"Ruggles Of Red Gap" was the first big American film for Charles Laughton and its been a comedy classic - if a bit creaky - ever since. It told the story of Marmaduke Ruggles, a gentleman's gentleman who was "lost" in a poker game in Paris back in 1908. His new masters, Egbert and Effie Floud, brought him to America and he found himself in the decidedly uncivilized Old West, in the town of Red Gap.
The story seems to mirror the life of Edward Hewitt, who also started out his adult life as a valet but found himself (due to gambling as well, but this time his own) in the area of Stockton, California. Like Ruggles, Mr. Hewitt eventually turned to making a career for himself in the culinary arts. (All of this happened in the 'Big Valley episode "Danger Road".)
I was tempted to make the claim that "Ruggles Of Red Gap" - which began life as a serialized novel and then a play before there were two silent movie adaptations - was based on the life of Edward Hewitt - at least as far as within the reality of Toobworld. O'Bviously that wouldn't hold up in the real world since Hewitt didn't show up on television until the late 1960s.
But as it turned out there is still yet another version of "Ruggles Of Red Gap" - a 1957 TV musical which starred Michael Redgrave as Ruggles and with Jane Powell, Imogene Coca, David Wayne, Paul Lynde, and Hal Linden. I'm not sure if the Paley Center has a copy of this production in their archives, but I have seen the soundtrack album available online.
Musicals are a tricky thing when it comes to their placement in the Television Universe - into which dimension should they be placed? Some musicals are adaptations of theatrical productions, so I think those should go right into the world of ToobStage.
But this was made for television with original music by Jule Styne. And even though everybody breaks into song, Toobworld has a secret weapon to splain that away. (But there are times when I think I should just chuck all TV musicals into their own dimension and be done with it!)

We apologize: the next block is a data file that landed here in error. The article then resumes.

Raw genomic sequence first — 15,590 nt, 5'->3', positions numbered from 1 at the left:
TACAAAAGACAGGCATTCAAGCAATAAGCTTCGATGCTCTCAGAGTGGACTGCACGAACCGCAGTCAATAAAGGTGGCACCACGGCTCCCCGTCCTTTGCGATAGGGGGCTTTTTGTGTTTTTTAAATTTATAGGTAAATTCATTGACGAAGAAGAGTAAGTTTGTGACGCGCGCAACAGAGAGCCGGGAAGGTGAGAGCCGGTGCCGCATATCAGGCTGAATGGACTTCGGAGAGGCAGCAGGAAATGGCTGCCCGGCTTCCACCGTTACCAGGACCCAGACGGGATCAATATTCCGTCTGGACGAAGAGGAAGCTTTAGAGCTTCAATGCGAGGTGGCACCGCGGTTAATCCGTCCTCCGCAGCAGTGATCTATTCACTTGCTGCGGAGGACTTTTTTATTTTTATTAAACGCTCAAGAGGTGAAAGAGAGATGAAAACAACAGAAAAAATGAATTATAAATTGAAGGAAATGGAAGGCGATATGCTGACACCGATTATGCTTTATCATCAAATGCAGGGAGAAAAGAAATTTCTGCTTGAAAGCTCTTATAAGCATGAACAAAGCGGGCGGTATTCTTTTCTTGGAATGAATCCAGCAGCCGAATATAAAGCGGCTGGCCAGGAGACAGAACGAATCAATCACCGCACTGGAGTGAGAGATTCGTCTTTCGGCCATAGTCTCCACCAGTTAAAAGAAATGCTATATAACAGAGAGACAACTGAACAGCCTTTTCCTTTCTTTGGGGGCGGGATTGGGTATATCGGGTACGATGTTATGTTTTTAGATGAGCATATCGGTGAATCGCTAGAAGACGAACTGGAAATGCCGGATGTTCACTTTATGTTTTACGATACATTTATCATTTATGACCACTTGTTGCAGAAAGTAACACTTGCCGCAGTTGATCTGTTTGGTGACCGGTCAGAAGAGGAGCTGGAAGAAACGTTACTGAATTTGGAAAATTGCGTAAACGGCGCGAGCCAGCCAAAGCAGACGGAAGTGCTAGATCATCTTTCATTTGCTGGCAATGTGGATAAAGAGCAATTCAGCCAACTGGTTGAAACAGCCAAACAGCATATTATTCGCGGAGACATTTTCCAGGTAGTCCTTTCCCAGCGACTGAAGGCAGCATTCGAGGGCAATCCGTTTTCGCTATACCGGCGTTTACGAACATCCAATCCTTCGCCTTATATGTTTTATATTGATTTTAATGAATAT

Mr. Sweet is a demon whom we met in the musical episode of 'Buffy The Vampire Slayer' ("Once More With Feeling".) He would cause humans to reveal their true natures through song and dance - until the exertion and overload of emotion killed them.
He only appeared on TV that one time and yet he's a member of the Television Crossover Hall Of Fame. That's because we use him as the scapegoat whenever there's a musical episode of a TV series or even an entire series with musical scores.
As for TV series in which Sweet was involved, there's 'Hull High', 'Cop Rock', and even earlier, 'That's Life' from 1968. TV shows like 'Community', 'Psych', 'Grey's Anatomy', 'House', 'Fringe', 'How I Met Your Mother', and even 'American Horror Story' all had musical episodes that had to be due to the demon Sweet. (After that 'Buffy' episode, it seemed like everybody wanted to get into the act.)
At least with 'Scrubs', there was a medical reason why a patient saw everyone around him as singers and dancers.
So, thanks to the participation of Sweet, I have no problem with keeping this one-shot production of "Ruggles Of Red Gap" in Earth Prime-Time. That is, at least until a straight version of the story is adapted, perhaps as an original production for Encore Westerns.
But if I might add a little twist for the 1957 version.....?
If demons are not immortal, they are at least incredibly long-lived. So I have no problem in believing that Sweet was alive back in the days of the wild, wild West and survived easily into the Future to eventually confront Buffy and her Scoobies.
But what if he was on his second go-round through the Toobworld Timeline because of a Weeping Angel? As you'll see come October, I think there's a Weeping Angel in America which has sent other TV characters back in Time to the days of the Old West.
It's just an idea and probably not worth bothering with....
Unless you're a fanficcer of course. And if so, you're most welcome to the idea. (So long as you give me credit for it!)